The environment is not just like any ordinary subject due to the simple fact that pollution does not stop at borders. So it is at an international level that impetus must be given and binding or not binding objectives could be set. In fact, some 80% of Belgian environmental law is determined by international conventions and European legislation.
Belgium is a State with a refined institutional structure. The federal government and the regions have shared responsibility for environmental matters. What is more, under this shared responsibility, DG Environment is charged with coordinating international environmental policy. Therefore, it either works on subjects which are its sole remit or it coordinates certain aspects of implementation of matters for which the regions have authority. Consultation is thus imperative to working out a point of view shared by all the different bodies concerned. This task is important because Belgium has to speak with a single voice in the international arena.
DG Environment has set a number of strategic objectives for its international policy. First, it aims to be pro-active: i.e. to influence decision-making further upstream. Second, it seeks to involve the regions closely and take the views of Stakeholders into account more (namely, industries, NGOs, trade unions and consumers). Finally, it tries to guarantee that environmental concerns are taken into consideration in other European or international policies.
The service is made up of the following units:
The CCIEP is the Coordinating Committee for International Environmental Policy. Structured on working groups of regional and federal experts, the CCIEP, when meeting in plenary session, is made up of representatives of the ministrers and administrations concerned. Its task is twofold: to prepare the positions defended by Belgium at an international level and to lay the groundwork for ratification and/or transposition of international agreements or European legislation. It also coordinates the preparation of reports Belgium must submit to these bodies.
The ICE is the Interministerial Conference for Environmental. It brings together the federal and regional ministers in charge of the environment, it covers both internal and international environmental policy.
Political officials and citizens are attaching ever greater importance to the repercussions of the environment on health. At an international level, the World Health Organisation (WHO) Europe has taken the lead. It sponsors a thematic conference every five years. The conference held in June 2004, in Budapest, addressed the impact of the environment on children's health. Belgium, in keeping with its undertaking to the WHO, has developed a national environment-health plan known as NEHAP (National Environment Health Action Plan). It is now being implemented in the form of four projects on product policy and indoor pollution, the development of a specific web site, the participation in a network of cities working on outdoor and indoor air quality issues (EPHEIS), and the feasibility of environment-health indicators.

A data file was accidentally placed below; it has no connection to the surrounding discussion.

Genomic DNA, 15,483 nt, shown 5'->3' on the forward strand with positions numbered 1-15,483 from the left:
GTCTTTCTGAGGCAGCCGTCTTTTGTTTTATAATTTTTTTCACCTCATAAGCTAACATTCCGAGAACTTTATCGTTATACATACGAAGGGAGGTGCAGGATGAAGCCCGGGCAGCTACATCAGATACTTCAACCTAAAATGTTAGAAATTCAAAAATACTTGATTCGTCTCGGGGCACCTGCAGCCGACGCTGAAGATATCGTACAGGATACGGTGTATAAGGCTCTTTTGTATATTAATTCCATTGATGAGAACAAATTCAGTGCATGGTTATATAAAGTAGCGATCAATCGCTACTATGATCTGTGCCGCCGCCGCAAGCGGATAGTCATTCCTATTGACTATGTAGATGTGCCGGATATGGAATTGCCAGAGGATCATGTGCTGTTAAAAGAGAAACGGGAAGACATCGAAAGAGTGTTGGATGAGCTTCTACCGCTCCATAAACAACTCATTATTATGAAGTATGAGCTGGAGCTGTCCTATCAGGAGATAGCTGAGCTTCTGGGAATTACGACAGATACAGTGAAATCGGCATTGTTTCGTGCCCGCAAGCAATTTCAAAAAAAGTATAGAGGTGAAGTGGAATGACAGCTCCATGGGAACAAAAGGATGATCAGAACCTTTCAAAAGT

Belgium has ratified the United Nations Convention on Biodiversity. The text must now be developed as part of a national strategy and sector-specific action plans. Although in first line a regional responsibility, biodiversity requires considerable coordination and implementation by the International Affairs service of DG Environment.
The question of GMOs is also handled in this unit (essentially from the standpoint of its environmental dimension), which makes up the national focal point for the Cartagena Protocol on Biosafety governing the use and transboundary movements of GMOs.
The Aarhus Convention is a United Nations Convention which establishes new rights for the public in terms of access to information, participation in decision-making and access to justice in the environmental sphere. Belgium has ratified this convention. DG Environment is making every effort to translate these rights into reality, whether in the context of the preparation of new legal texts or through communication actions which give all categories of the public easy access to environmental information.
Sustainable development tries to safeguard the rights of future generations to live in a viable environment. It integrates the economic, social and environmental pillars on an equitable basis. The aim is to stimulate a transversal approach at federal, European and international levels. Accordingly, this unit works to establish coordination with the other administrations whose policies either have a direct impact on the environment (e.g. FPS Mobility, Energy and Economy) or allow adjustments in the use of natural resources (e.g. FPS Finance and Trade). The aim is to integrate environmental considerations into each of these sectors and to ensure consistency between parallel policies. The unit cooperates with the Federal Planning Service for Sustainable Development, charged, among other tasks, with the development and coordinated implementation of the four-year Federal Sustainable Development Plan.
This unit provides a liaison with the European programme LIFE-ENVIRONMENT .
The Marine Environment unit was created recently. Its members share three main types of tasks: coordinating, preparing, participating in and following up on international activities relating to the marine environment; managing and making available equipment to combat marine pollution (fuel pollution); and participating in the coast watch. It covers also the international instruments relevant in this field like the OSPAR convention.